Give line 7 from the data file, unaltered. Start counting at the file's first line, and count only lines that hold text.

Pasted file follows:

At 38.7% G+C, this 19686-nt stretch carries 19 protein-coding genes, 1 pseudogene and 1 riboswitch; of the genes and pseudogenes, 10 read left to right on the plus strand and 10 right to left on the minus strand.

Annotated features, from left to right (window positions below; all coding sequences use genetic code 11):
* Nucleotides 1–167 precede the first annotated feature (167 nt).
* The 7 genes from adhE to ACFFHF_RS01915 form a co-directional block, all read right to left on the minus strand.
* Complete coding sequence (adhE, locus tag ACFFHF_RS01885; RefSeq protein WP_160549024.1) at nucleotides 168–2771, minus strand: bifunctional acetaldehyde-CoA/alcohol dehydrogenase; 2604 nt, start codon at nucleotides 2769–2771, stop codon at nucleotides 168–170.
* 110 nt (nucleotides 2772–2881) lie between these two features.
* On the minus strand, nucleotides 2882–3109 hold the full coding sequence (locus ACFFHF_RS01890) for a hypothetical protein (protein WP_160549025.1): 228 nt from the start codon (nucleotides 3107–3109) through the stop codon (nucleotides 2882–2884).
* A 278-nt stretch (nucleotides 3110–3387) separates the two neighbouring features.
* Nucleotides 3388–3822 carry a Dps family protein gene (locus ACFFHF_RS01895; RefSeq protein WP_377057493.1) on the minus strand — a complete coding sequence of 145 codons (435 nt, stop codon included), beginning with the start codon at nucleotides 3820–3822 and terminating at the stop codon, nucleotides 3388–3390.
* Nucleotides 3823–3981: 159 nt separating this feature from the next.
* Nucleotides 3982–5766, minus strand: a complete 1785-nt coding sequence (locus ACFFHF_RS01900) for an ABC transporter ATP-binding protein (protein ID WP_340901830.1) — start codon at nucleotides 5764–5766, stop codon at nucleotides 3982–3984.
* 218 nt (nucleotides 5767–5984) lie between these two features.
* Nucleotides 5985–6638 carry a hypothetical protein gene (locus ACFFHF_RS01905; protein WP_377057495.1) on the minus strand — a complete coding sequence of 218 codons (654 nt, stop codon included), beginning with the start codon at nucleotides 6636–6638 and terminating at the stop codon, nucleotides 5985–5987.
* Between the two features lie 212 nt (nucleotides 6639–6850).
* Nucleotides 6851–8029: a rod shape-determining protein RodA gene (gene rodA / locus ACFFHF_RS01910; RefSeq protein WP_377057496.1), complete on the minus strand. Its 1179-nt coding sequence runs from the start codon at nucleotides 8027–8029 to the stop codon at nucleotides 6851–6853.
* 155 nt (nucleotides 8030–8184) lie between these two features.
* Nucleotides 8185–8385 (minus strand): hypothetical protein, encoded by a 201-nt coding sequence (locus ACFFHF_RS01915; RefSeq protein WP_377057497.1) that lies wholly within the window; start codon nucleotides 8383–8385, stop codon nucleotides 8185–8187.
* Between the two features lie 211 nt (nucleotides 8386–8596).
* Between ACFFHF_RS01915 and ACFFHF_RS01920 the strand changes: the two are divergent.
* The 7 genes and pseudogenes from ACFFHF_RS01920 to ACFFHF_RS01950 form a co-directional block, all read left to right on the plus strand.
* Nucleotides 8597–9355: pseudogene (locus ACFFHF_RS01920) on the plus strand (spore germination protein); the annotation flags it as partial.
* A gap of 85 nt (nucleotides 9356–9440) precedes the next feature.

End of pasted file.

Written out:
* On the minus strand, nucleotides 2882–3109 hold the full coding sequence (locus ACFFHF_RS01890) for a hypothetical protein (protein WP_160549025.1): 228 nt from the start codon (nucleotides 3107–3109) through the stop codon (nucleotides 2882–2884).